OUT OF ORDER
New Alexandra Theatre, Friday 14th April, 2017
Ray Cooney directs this new production of his 1990 farce, complete with bang up-to-date topical references. These give the play the illusion of happening right now but the structure and genre of the piece root it firmly in the past. And this is no bad thing – we don’t sneer at those who can still crank out a perfect sonnet; likewise, the well-made farce is an art form that few can pull off. Cooney is a master.
The set-up is Tory MP (of course) Richard Willey (tonight played by stand-in Geoff Harmer) has rented a suite at the Westminster Hotel in which to entertain the secretary of the Leader of the Opposition. The couple’s illicit fun is interrupted before it can begin by the discovery of a dead body trapped by a faulty sash window. Willey enlists his PPS, George Pigden (Shaun Williamson) to assist. Add to the mix the secretary’s enraged husband, a snooty hotel manager who tends to walk in at the least opportune moments, and an opportunistic waiter and the stage is set for fast-moving action and an increasingly complicated situation. The laughs keep coming via verbal humour, physical comedy and dramatic irony – we delight in the misunderstandings and their convoluted consequences.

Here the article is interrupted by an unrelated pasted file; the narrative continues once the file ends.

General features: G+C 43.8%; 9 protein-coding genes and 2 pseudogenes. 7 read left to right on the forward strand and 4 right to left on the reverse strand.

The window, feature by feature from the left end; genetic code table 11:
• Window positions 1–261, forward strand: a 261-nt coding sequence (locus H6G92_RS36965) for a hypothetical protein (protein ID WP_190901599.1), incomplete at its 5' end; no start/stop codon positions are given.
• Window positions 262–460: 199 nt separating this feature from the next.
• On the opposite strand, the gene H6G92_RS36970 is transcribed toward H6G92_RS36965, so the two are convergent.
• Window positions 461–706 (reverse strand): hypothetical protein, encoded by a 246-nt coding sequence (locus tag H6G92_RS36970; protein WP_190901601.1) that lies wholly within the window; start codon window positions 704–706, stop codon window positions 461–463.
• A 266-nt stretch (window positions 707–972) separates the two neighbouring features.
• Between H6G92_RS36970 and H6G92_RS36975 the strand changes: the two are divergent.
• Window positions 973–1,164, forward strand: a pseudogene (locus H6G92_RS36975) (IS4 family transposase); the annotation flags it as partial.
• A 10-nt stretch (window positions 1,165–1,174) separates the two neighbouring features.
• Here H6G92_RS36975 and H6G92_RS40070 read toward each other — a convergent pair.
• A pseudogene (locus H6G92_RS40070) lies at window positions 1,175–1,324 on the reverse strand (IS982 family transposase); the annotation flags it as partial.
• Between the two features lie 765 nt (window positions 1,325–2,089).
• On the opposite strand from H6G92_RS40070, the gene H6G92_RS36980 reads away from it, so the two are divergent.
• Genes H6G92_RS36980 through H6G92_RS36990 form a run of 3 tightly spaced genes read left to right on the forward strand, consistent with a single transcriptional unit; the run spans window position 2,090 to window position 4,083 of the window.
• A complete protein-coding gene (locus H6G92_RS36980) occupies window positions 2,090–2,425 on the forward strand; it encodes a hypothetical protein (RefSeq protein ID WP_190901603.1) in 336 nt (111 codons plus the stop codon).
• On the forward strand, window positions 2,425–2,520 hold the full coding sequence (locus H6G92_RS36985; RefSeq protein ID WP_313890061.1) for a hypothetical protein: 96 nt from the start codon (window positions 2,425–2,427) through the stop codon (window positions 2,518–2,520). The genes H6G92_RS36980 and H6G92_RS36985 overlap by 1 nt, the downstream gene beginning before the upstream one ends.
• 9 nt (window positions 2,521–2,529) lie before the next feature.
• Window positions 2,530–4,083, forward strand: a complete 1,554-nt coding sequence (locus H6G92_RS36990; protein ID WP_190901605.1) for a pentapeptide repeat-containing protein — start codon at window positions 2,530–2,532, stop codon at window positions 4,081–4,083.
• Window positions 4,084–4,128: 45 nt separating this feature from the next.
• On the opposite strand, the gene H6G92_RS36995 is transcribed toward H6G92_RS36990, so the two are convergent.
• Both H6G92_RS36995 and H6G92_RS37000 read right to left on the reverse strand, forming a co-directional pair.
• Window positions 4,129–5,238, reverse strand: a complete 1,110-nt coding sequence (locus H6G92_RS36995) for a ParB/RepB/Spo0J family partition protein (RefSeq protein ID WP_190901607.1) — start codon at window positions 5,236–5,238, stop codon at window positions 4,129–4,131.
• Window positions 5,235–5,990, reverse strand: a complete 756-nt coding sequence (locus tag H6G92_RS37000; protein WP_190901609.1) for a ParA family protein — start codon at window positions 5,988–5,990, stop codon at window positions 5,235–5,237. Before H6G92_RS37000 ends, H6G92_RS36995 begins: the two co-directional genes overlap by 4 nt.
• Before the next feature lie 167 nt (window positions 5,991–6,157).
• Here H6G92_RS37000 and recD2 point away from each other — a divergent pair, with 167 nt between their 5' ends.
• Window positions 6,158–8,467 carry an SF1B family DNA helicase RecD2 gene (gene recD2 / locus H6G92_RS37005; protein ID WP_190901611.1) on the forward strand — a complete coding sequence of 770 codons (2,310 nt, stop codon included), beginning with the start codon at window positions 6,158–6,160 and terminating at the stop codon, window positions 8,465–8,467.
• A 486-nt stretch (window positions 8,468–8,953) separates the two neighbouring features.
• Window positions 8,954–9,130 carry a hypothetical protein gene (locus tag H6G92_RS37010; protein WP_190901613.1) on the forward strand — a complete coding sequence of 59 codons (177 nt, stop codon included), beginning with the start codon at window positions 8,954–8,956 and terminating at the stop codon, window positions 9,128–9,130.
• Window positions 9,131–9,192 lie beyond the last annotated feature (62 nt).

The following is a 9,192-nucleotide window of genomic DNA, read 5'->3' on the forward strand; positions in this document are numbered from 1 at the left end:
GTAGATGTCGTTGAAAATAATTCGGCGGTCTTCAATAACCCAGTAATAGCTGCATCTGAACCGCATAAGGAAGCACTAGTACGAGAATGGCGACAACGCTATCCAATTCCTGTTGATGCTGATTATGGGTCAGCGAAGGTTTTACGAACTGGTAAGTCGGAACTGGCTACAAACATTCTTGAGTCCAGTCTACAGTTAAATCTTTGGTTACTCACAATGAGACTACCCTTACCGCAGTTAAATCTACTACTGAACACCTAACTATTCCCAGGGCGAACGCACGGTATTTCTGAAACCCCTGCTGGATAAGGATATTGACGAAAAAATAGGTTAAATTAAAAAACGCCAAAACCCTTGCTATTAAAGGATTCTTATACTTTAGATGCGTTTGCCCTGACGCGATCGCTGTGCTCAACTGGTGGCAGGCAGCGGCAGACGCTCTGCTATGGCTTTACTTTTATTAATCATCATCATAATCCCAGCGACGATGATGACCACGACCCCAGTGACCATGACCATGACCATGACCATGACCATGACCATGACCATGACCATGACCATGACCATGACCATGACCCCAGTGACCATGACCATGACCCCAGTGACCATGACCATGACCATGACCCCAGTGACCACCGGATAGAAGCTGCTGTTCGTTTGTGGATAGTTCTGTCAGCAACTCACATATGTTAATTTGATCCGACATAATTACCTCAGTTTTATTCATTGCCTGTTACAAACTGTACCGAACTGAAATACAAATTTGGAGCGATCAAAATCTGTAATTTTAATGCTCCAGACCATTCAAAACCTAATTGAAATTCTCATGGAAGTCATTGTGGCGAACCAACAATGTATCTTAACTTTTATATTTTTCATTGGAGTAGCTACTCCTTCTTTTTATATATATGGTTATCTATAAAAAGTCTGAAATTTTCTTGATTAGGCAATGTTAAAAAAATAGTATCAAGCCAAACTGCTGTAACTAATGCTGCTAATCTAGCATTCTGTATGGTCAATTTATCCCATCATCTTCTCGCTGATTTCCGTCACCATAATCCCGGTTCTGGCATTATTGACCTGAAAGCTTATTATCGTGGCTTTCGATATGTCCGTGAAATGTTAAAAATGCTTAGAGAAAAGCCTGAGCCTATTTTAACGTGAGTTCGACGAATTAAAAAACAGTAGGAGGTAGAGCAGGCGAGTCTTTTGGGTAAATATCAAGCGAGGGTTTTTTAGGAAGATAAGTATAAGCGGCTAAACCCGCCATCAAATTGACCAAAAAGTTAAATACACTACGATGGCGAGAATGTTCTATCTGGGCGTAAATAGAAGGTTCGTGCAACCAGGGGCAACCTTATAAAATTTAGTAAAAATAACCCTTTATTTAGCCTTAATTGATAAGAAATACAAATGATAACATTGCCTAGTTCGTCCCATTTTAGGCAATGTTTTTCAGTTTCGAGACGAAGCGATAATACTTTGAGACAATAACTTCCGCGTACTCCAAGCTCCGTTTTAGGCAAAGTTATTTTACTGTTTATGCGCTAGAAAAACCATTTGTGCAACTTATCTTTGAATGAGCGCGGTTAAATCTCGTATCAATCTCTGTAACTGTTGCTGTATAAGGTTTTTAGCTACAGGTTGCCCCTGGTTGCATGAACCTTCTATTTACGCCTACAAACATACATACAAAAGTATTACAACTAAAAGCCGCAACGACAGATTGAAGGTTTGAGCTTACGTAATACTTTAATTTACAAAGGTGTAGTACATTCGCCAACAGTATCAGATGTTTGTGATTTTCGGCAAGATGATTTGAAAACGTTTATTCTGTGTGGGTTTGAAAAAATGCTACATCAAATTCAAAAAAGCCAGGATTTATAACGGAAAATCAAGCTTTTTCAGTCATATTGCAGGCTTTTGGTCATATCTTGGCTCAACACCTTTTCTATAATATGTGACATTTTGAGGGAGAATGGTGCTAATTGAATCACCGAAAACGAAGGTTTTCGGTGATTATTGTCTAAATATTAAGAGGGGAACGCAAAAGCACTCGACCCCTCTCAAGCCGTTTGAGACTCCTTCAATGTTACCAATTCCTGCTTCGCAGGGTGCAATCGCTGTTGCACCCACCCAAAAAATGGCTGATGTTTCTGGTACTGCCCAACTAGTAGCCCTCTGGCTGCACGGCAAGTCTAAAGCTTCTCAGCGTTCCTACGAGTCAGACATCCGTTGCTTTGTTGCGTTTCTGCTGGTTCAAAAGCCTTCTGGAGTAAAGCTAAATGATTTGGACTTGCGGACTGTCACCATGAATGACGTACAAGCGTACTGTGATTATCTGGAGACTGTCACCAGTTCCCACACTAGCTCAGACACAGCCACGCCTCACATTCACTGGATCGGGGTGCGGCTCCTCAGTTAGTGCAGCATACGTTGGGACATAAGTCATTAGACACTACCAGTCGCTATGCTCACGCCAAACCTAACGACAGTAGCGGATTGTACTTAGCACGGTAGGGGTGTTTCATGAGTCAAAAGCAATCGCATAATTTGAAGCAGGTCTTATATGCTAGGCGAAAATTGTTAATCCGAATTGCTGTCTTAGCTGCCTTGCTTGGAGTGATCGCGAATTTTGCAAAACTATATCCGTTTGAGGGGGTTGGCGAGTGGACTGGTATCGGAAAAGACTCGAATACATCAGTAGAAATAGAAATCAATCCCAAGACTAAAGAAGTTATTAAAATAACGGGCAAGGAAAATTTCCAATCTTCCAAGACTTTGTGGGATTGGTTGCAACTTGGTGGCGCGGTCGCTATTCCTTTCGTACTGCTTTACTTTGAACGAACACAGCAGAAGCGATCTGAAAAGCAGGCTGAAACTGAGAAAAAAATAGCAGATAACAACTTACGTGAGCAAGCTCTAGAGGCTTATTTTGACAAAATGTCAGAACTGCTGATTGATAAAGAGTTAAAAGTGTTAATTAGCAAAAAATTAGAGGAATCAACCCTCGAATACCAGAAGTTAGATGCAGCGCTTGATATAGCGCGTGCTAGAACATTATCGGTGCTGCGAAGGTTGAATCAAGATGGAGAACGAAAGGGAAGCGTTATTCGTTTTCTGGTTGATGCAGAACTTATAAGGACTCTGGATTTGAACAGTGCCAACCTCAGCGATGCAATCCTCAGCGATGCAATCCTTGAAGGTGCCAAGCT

The energised ensemble play the comedy to the hilt. Susie Amy, mostly in a state of undress, plays panic to perfection. Arthur Bostrom simmers haughtily as the manager; James Holmes relishes his role as the colluding, mercenary waiter; Jules Brown brings menace and howling vulnerability as the rampaging husband; Elizabeth Elvin amuses as Nurse Foster; Sue Holderness brings a touch of class as Willey’s wife. The entire cast proves its skills – the pace doesn’t let down for a second – but it is Williamson who is the biggest jewel in this star-studded crown. His pained expression and increasing confusion and exasperation are expertly portrayed. The timing is spot on – his desperate puppetry with the corpse (David Warwick being dead good!) is a scream.
The mechanics of the plot and the performance are in perfect working order. The funniest couple of hours I’ve spent at the theatre for a long time, the play reminds us of the lengths MPs will go to, the lies they will spin, to cover their own tracks. It made me long for simpler times when all we had to worry about from that lot was their sleazy, personal affairs. Now, what Willey hoped to do to Ms Worthington is what the government is doing to the whole country – and that isn’t funny.